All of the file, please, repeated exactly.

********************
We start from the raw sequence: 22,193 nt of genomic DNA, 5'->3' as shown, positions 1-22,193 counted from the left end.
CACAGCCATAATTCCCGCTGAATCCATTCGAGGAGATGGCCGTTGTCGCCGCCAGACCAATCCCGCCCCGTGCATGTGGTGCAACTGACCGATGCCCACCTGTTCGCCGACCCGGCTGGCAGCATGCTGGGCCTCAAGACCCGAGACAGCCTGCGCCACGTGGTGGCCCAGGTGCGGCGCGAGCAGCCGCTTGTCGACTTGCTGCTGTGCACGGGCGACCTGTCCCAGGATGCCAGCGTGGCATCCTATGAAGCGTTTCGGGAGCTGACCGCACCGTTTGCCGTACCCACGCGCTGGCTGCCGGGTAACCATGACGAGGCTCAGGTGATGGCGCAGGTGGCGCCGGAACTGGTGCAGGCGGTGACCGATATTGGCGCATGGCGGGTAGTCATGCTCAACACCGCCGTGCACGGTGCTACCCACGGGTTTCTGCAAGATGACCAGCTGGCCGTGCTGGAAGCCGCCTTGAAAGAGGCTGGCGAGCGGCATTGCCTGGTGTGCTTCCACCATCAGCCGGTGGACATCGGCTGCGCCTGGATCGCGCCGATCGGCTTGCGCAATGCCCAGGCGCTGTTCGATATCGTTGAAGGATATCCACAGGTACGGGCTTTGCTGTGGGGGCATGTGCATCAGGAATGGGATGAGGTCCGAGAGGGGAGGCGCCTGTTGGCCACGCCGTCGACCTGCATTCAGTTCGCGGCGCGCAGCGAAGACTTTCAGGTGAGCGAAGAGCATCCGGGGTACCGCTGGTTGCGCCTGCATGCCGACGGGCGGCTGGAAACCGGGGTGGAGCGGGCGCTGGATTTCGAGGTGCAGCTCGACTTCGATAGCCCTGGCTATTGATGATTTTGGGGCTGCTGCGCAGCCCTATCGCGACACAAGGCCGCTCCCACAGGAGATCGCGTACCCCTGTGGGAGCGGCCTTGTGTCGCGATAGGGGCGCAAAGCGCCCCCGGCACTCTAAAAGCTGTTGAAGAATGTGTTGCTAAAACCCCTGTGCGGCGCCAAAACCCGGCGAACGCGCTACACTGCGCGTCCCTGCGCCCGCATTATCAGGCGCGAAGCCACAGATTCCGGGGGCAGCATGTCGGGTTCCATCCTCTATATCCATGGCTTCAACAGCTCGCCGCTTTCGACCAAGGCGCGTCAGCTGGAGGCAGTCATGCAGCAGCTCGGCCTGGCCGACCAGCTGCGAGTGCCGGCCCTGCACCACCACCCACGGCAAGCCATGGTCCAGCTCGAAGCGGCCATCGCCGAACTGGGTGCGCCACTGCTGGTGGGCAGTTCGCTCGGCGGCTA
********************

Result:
We start from the raw sequence: 22,193 nt of genomic DNA, 5'->3' as shown, positions 1-22,193 counted from the left end.
CACAGCCATAATTCCCGCTGAATCCATTCGAGGAGATGGCCGTTGTCGCCGCCAGACCAATCCCGCCCCGTGCATGTGGTGCAACTGACCGATGCCCACCTGTTCGCCGACCCGGCTGGCAGCATGCTGGGCCTCAAGACCCGAGACAGCCTGCGCCACGTGGTGGCCCAGGTGCGGCGCGAGCAGCCGCTTGTCGACTTGCTGCTGTGCACGGGCGACCTGTCCCAGGATGCCAGCGTGGCATCCTATGAAGCGTTTCGGGAGCTGACCGCACCGTTTGCCGTACCCACGCGCTGGCTGCCGGGTAACCATGACGAGGCTCAGGTGATGGCGCAGGTGGCGCCGGAACTGGTGCAGGCGGTGACCGATATTGGCGCATGGCGGGTAGTCATGCTCAACACCGCCGTGCACGGTGCTACCCACGGGTTTCTGCAAGATGACCAGCTGGCCGTGCTGGAAGCCGCCTTGAAAGAGGCTGGCGAGCGGCATTGCCTGGTGTGCTTCCACCATCAGCCGGTGGACATCGGCTGCGCCTGGATCGCGCCGATCGGCTTGCGCAATGCCCAGGCGCTGTTCGATATCGTTGAAGGATATCCACAGGTACGGGCTTTGCTGTGGGGGCATGTGCATCAGGAATGGGATGAGGTCCGAGAGGGGAGGCGCCTGTTGGCCACGCCGTCGACCTGCATTCAGTTCGCGGCGCGCAGCGAAGACTTTCAGGTGAGCGAAGAGCATCCGGGGTACCGCTGGTTGCGCCTGCATGCCGACGGGCGGCTGGAAACCGGGGTGGAGCGGGCGCTGGATTTCGAGGTGCAGCTCGACTTCGATAGCCCTGGCTATTGATGATTTTGGGGCTGCTGCGCAGCCCTATCGCGACACAAGGCCGCTCCCACAGGAGATCGCGTACCCCTGTGGGAGCGGCCTTGTGTCGCGATAGGGGCGCAAAGCGCCCCCGGCACTCTAAAAGCTGTTGAAGAATGTGTTGCTAAAACCCCTGTGCGGCGCCAAAACCCGGCGAACGCGCTACACTGCGCGTCCCTGCGCCCGCATTATCAGGCGCGAAGCCACAGATTCCGGGGGCAGCATGTCGGGTTCCATCCTCTATATCCATGGCTTCAACAGCTCGCCGCTTTCGACCAAGGCGCGTCAGCTGGAGGCAGTCATGCAGCAGCTCGGCCTGGCCGACCAGCTGCGAGTGCCGGCCCTGCACCACCACCCACGGCAAGCCATGGTCCAGCTCGAAGCGGCCATCGCCGAACTGGGTGCGCCACTGCTGGTGGGCAGTTCGCTCGGCGGCTA